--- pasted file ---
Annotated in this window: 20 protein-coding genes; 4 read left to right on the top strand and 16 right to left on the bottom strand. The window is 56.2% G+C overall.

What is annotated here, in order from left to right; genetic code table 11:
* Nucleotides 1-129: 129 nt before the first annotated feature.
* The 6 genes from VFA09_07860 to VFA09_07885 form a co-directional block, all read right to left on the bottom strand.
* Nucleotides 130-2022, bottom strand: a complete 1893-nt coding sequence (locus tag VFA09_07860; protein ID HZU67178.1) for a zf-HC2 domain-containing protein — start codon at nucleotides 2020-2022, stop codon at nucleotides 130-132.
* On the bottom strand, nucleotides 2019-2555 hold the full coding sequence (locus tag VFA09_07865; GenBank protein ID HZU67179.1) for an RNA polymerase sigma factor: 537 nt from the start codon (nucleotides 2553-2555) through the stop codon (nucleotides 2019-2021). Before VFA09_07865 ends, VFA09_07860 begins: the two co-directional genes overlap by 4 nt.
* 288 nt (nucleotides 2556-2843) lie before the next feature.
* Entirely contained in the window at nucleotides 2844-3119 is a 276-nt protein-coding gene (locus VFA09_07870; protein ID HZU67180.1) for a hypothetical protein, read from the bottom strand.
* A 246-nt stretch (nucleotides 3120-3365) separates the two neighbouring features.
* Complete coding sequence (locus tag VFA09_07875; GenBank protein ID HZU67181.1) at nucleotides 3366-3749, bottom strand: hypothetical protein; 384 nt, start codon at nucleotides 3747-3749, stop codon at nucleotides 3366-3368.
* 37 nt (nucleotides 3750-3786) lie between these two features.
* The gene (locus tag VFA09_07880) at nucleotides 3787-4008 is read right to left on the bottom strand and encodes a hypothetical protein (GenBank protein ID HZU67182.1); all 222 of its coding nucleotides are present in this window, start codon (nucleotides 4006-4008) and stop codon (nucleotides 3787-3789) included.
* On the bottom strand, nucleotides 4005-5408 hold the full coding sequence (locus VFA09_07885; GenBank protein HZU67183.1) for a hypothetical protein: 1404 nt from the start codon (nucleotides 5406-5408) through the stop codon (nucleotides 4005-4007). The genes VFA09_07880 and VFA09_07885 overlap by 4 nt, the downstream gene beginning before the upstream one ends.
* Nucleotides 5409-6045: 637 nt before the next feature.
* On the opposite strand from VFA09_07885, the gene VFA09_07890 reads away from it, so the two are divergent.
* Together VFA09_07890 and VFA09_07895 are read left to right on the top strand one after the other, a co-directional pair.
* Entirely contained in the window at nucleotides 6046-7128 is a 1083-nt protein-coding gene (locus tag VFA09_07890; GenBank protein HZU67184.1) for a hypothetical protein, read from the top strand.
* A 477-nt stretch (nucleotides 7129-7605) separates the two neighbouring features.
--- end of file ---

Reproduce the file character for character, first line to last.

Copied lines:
Annotated in this window: 20 protein-coding genes; 4 read left to right on the top strand and 16 right to left on the bottom strand. The window is 56.2% G+C overall.

What is annotated here, in order from left to right; genetic code table 11:
* Nucleotides 1-129: 129 nt before the first annotated feature.
* The 6 genes from VFA09_07860 to VFA09_07885 form a co-directional block, all read right to left on the bottom strand.
* Nucleotides 130-2022, bottom strand: a complete 1893-nt coding sequence (locus tag VFA09_07860; protein ID HZU67178.1) for a zf-HC2 domain-containing protein — start codon at nucleotides 2020-2022, stop codon at nucleotides 130-132.
* On the bottom strand, nucleotides 2019-2555 hold the full coding sequence (locus tag VFA09_07865; GenBank protein ID HZU67179.1) for an RNA polymerase sigma factor: 537 nt from the start codon (nucleotides 2553-2555) through the stop codon (nucleotides 2019-2021). Before VFA09_07865 ends, VFA09_07860 begins: the two co-directional genes overlap by 4 nt.
* 288 nt (nucleotides 2556-2843) lie before the next feature.
* Entirely contained in the window at nucleotides 2844-3119 is a 276-nt protein-coding gene (locus VFA09_07870; protein ID HZU67180.1) for a hypothetical protein, read from the bottom strand.
* A 246-nt stretch (nucleotides 3120-3365) separates the two neighbouring features.
* Complete coding sequence (locus tag VFA09_07875; GenBank protein ID HZU67181.1) at nucleotides 3366-3749, bottom strand: hypothetical protein; 384 nt, start codon at nucleotides 3747-3749, stop codon at nucleotides 3366-3368.
* 37 nt (nucleotides 3750-3786) lie between these two features.
* The gene (locus tag VFA09_07880) at nucleotides 3787-4008 is read right to left on the bottom strand and encodes a hypothetical protein (GenBank protein ID HZU67182.1); all 222 of its coding nucleotides are present in this window, start codon (nucleotides 4006-4008) and stop codon (nucleotides 3787-3789) included.
* On the bottom strand, nucleotides 4005-5408 hold the full coding sequence (locus VFA09_07885; GenBank protein HZU67183.1) for a hypothetical protein: 1404 nt from the start codon (nucleotides 5406-5408) through the stop codon (nucleotides 4005-4007). The genes VFA09_07880 and VFA09_07885 overlap by 4 nt, the downstream gene beginning before the upstream one ends.
* Nucleotides 5409-6045: 637 nt before the next feature.
* On the opposite strand from VFA09_07885, the gene VFA09_07890 reads away from it, so the two are divergent.
* Together VFA09_07890 and VFA09_07895 are read left to right on the top strand one after the other, a co-directional pair.
* Entirely contained in the window at nucleotides 6046-7128 is a 1083-nt protein-coding gene (locus tag VFA09_07890; GenBank protein HZU67184.1) for a hypothetical protein, read from the top strand.
* A 477-nt stretch (nucleotides 7129-7605) separates the two neighbouring features.